1-2. Let A be decidable and B be r.e.
For each of these questions, either provide
a proof, or provide a counterexample. In your proofs, you can use
the results that we proved in class, without the need to reproduce
the proofs of these auxiliary results.
- is their union
r.e.? is it decidable?
- is their intersection r.e.? decidable?
- is complement to A r.e.? decidable?
- is complement to B
3. Suppose that A and B are r.e., and number 7 belongs to both
sets. Suppose that:
- the algorithm for generating
elements of set A produces number 7 at moment 2, and
algorithm that generates all the elements of the set B produces
number 7 at moment 3.
- at what moment
of time will an algorithm for generating all the elements of the
intersection A ∩ B generate number 7?
- at what moment of
time will an algorithm for generating all the elements of the
union A ∪ B generate number 7?
Explain your answers.
4. Prove that a power-checker is not possible. To be more precise,
prove that no algorithm is possible that, given a program p,
checks whether this program always computes ab
5-6. Write down the rules of a Turing machine that transforms a
positive binary number into the corresponding negative number
(e.g., 3 into −3). Specifically, the negative number should
be represented in the 2's complement form. To obtain this form, we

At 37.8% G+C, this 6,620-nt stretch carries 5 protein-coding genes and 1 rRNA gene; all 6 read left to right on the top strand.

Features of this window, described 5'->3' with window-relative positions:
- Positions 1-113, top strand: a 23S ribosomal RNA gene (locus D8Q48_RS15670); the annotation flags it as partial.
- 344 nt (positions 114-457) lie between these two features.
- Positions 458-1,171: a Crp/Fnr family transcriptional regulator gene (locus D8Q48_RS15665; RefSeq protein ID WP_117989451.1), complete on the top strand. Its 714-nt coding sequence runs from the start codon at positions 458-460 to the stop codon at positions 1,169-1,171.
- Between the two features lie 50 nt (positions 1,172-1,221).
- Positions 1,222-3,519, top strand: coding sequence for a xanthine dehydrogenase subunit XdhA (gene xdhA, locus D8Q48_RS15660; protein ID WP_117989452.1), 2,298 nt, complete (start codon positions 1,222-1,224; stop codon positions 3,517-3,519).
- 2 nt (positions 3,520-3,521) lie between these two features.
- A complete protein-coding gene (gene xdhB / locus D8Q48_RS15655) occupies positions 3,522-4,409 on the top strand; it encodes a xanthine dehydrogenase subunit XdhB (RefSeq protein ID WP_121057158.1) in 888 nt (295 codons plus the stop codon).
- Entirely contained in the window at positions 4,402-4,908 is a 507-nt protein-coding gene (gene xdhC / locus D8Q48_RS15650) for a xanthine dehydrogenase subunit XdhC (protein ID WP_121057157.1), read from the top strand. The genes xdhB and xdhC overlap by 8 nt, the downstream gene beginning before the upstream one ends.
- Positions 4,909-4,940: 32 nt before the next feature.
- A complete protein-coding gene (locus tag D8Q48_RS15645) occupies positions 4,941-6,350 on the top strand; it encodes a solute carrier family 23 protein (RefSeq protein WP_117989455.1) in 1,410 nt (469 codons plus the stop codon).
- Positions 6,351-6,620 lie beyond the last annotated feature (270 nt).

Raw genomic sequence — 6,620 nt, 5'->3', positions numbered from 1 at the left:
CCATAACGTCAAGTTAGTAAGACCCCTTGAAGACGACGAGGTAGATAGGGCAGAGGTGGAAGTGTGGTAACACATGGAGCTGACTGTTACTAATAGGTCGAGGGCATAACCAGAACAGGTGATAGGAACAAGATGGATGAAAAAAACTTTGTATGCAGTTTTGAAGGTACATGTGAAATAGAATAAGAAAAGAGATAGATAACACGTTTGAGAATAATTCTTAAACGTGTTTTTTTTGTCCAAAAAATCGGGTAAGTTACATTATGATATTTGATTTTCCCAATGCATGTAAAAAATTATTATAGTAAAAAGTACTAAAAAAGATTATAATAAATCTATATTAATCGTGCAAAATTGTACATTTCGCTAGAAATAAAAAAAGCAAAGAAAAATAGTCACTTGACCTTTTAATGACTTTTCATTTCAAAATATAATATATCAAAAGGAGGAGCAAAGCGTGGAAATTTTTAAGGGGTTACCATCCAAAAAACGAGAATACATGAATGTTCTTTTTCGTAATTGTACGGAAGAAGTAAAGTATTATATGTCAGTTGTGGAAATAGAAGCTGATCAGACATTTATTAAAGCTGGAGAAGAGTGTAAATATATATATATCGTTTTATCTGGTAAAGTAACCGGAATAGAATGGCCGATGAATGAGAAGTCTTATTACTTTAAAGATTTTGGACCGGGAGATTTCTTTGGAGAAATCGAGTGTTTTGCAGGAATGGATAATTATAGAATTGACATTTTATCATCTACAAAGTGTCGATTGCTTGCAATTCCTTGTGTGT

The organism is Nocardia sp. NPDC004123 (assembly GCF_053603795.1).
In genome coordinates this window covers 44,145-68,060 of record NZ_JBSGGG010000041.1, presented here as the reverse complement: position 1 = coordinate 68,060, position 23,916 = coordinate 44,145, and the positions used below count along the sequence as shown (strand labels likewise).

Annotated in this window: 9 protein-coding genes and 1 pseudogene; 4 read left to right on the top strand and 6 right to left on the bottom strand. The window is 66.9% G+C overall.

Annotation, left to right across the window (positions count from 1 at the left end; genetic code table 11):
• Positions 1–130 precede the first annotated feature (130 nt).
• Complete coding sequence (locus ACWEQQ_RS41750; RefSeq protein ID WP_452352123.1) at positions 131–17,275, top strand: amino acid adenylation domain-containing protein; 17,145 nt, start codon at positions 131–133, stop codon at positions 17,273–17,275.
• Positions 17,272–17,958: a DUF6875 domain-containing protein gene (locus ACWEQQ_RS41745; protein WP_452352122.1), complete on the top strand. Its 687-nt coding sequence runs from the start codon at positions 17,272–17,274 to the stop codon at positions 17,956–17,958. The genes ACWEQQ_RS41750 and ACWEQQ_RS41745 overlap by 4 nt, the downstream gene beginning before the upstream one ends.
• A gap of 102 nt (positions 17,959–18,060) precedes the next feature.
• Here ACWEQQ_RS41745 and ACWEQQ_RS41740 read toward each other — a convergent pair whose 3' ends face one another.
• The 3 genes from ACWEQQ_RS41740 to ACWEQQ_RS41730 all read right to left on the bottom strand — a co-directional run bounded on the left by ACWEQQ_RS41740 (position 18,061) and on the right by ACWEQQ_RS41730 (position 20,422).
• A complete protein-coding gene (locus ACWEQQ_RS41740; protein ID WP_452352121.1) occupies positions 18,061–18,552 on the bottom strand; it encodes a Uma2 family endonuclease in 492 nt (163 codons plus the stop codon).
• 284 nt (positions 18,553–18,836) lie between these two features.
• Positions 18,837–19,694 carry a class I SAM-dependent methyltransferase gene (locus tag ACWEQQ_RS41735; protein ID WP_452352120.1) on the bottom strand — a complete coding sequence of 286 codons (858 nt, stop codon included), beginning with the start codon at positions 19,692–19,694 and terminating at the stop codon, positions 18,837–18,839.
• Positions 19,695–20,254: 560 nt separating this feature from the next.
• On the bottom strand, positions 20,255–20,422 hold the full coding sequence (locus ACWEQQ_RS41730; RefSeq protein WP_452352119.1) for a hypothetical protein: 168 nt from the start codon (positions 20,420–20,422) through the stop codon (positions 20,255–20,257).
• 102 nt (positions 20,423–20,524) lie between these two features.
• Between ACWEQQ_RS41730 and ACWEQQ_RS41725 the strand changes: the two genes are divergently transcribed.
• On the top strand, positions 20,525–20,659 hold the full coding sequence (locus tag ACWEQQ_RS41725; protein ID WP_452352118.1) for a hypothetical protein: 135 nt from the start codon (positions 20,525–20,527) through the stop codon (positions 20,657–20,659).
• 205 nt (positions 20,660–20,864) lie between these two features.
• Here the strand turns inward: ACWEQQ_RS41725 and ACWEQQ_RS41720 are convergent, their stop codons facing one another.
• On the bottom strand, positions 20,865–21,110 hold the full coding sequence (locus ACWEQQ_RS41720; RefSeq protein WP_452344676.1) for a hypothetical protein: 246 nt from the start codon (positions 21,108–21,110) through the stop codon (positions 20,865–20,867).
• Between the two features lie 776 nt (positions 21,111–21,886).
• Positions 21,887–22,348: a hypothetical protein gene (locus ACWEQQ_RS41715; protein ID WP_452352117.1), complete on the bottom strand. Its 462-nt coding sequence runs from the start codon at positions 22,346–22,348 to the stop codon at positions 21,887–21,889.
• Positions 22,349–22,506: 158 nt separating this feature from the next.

need to perform two steps:
- first, we change each 0 to 1
and each 1 to 0 (in the above example, 310 =
0112 is changed to 100);
- after that, we add 1 to
the lowest bit (in the above example, 100 is replaced with 100 + 1
It is therefore natural to design your Turing machine
- Write down the rules for two Turing machines
that perform each of the two steps (not that in class, we have
already designed a Turing machine for the second step).
- Use a
general algorithm for composition to design the desired
sign-inverting Turing machine.
Trace your newly designed
sign-inverting Turing machine on the example of 3 (# 1 1 0 # #
...), you should get −3 (# 1 0 1 # # ...).
On this example, explain why in the definition of computation by
Turing machine, we need to always "rewind", i.e., to bring the
head back to the leftmost position.
7. Write down the Church-Turing thesis.
- Is it a
- Is it a statement about the physical
8. To solve an equation a * u6
+ b * u3
= 0 with an unknown u, we reduce it to a quadratic equation a *
* v + c = 0. Once we know v, we can compute u as the cubic
root of v. Describe, for this reduction:
- what is C(x, y),
- what is C'(x', y'),
- what is U1,
- what is
- what is U3.
9. Give a formal definition of feasibility. Give two examples:
- an example when an algorithm is feasible in the sense of
the formal definition but not practically feasible, and
example when an algorithm is practically feasible, but not
feasible according to the formal definition.
must be different from the examples that we had in class.
- what is P,
- what is NP,
- what is
- what is NP-complete.